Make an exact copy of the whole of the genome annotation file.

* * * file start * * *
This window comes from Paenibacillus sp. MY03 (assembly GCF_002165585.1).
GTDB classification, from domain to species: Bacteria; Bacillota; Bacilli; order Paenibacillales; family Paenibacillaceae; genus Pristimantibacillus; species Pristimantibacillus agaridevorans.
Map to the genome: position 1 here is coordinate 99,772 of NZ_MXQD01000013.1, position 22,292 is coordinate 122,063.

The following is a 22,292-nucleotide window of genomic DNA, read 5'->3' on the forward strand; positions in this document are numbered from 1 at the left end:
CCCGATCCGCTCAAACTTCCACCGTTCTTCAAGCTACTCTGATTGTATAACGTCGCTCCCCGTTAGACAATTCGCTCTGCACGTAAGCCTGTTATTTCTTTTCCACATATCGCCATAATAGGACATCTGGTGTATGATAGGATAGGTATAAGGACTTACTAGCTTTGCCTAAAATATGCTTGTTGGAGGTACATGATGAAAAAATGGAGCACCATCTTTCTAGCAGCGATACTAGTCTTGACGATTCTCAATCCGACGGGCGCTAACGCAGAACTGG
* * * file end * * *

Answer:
This window comes from Paenibacillus sp. MY03 (assembly GCF_002165585.1).
GTDB classification, from domain to species: Bacteria; Bacillota; Bacilli; order Paenibacillales; family Paenibacillaceae; genus Pristimantibacillus; species Pristimantibacillus agaridevorans.
Map to the genome: position 1 here is coordinate 99,772 of NZ_MXQD01000013.1, position 22,292 is coordinate 122,063.

The following is a 22,292-nucleotide window of genomic DNA, read 5'->3' on the forward strand; positions in this document are numbered from 1 at the left end:
CCCGATCCGCTCAAACTTCCACCGTTCTTCAAGCTACTCTGATTGTATAACGTCGCTCCCCGTTAGACAATTCGCTCTGCACGTAAGCCTGTTATTTCTTTTCCACATATCGCCATAATAGGACATCTGGTGTATGATAGGATAGGTATAAGGACTTACTAGCTTTGCCTAAAATATGCTTGTTGGAGGTACATGATGAAAAAATGGAGCACCATCTTTCTAGCAGCGATACTAGTCTTGACGATTCTCAATCCGACGGGCGCTAACGCAGAACTGG